Service was prompt and courteous and attentive. And patient,  as we struggled a bit with the menus.

Tuesday, November 8, 2016

Welcome Home Food

No tortellini added yet as they will suck up the broth. I will add the tortellini just before I jar it up for the gift bag.

Brenda has been planning a nice welcome home for the ladies ever since they left for Europe. Apparently nothing says 'Welcome home' like a batch of dear old dad's Chicken and Tortellini soup, according to Mackenzie.

Mackenzie and her bud, Amanda have been in Europe nearly 3 weeks traveling to Ireland, the UK, Amersterdam and finally Paris where the temps have been dipping in the 30's. She texted her desire for some warm comfort on her arrival in the form of this Chicken Soup. I can hardly ever say no to this little girl.

The hard part was done as I had a large tub of frozen broth I made from dozens of wing tips and chicken trimmings. I used a Tyler Florence recipe several times the last few years that uses ground chicken formed into meatballs with tortellini instead of noodles and finally garnished with a bit of Parmesan cheese. The spice palate is decidedly Italian with the meatballs seasoned with an array of Italian herbs.

The world travelers will be greeted with some fresh groceries, flowers and a mason jar full of homestyle comfort and some fresh homemade bread upon arrival. So nice to have these two back safe and sound after a great adventure. What a great Mom to be prepared for them after their long journey.

The recipe is under the soup tab titled 'Not your Mamas Chicken Soup' Enjoy.

Monday, November 7, 2016

Eating Omaha...Smitty's Garage

After services on Saturday, we wanted to try this new hamburger joint. Not sure what to expect, it was a cross between fast food and sports bar. Serving lots of liquor and a ton of burgers. The burgers were tasty and the menu extensive. Self service at the front, they give you a number and deliver to your table. Mostly booths and high tops, we sat a a high top as it was quite busy being a Husker weekend and there was nothing on the floor.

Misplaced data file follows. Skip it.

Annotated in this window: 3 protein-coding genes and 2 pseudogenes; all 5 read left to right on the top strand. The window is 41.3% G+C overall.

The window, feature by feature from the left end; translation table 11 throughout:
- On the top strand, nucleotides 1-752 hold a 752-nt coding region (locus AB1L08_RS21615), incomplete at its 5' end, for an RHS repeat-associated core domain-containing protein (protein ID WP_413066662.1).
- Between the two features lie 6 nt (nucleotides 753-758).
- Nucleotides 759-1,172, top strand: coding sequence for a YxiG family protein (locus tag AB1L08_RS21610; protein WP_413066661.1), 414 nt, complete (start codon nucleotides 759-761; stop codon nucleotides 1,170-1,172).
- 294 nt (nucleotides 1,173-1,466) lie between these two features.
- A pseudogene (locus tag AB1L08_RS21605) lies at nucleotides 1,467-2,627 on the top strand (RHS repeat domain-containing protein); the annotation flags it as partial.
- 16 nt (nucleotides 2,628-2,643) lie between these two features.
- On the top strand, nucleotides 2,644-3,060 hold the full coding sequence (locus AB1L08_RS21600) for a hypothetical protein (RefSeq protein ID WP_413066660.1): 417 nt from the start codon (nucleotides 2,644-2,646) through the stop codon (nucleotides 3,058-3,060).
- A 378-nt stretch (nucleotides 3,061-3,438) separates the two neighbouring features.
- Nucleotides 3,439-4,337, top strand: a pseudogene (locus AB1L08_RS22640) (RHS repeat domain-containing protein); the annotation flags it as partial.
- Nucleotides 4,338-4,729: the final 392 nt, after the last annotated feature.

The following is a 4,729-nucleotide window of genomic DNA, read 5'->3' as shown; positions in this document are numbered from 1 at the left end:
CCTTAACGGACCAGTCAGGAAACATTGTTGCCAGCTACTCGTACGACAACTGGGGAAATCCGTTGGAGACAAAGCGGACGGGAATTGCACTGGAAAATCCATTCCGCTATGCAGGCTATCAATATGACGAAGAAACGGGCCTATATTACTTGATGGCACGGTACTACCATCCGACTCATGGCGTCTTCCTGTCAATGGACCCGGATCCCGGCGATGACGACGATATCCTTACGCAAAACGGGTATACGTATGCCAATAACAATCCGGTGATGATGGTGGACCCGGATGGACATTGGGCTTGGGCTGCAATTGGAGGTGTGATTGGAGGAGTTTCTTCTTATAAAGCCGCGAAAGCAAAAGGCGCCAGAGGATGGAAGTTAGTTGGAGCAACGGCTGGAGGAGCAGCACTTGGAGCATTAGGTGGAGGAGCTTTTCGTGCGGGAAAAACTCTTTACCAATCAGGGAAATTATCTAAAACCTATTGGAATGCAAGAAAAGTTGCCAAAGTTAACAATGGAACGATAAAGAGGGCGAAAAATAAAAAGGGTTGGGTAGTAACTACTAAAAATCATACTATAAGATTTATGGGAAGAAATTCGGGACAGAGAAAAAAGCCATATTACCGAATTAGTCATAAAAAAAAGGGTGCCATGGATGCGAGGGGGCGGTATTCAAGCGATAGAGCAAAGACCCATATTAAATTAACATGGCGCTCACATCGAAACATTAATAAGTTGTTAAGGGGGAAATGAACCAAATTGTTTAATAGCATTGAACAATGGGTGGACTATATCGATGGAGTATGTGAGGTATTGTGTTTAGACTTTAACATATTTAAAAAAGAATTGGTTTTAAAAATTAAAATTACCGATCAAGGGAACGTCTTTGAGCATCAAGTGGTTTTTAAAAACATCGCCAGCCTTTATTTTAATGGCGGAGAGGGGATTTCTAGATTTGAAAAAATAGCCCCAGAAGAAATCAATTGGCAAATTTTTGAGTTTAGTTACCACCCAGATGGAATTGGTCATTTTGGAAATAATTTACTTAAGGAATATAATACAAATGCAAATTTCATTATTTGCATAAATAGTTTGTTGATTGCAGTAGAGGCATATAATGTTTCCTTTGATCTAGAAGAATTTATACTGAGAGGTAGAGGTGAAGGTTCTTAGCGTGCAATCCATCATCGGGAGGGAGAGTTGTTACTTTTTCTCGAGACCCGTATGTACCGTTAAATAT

You can pick your patty from beef, bison or turkey (they have vegan also) and then a pre set combo of ingredients. I opted for the Spicy Siracha Blue burger and picked a few of the grilled jalapeno's off as it was a bit much for that spice late in the evening. I would not be able to lay down to sleep.  It was grilled perfectly and the combo was savory, spicy and satisfying. John had the Bison burger and was happy as were all of the members of our party. The sides were fries and they had sweet potato fries as well. Not a huge fry guy personally, these were OK. Skin on but not as crisp as I like.

Brenda bought the ladies a Moscow Mule, a first time treat for Dora and Debbie. Apparently a big hit, Brenda said the Ginger beer used was especially tasty. We sat and talked, watched the humiliating defeat of the Husker's, we left at halftime and headed for home. Great night, great burger.

Eating Omaha....Stroud's

It was a crazy eating out weekend for the Denich's starting with Stroud's, the home of pan fried chicken. A chain from KC that features fried chicken in a kind of family style atmosphere.

The atmosphere was great and we got there just in time as the crowd rolled in about 6. Simply a new spot in Omaha, it took over a former restaurant by Village Point.

The menu was a little confusing but basically, you choose your entree, various chicken piece combinations and a few sides which are brought out family style. I chose the 3 breast meal and took a full 2 breasts home. Brenda had the salad with a huge portion of chicken on it which she took quite a bit home. Jeff and Michale had other combinations and it was a really good. As good as Millard Roadhouse but more expensive.  I would give a two thumbs up but probably hit the Roadhouse for this type of meal.  The finishing salvo was an order of cinnamon rolls that come with each meal. we had them bring them to us last and bagged them for home as we were just too full. They were great too but no quite what we expected. The service was fantastic and personable.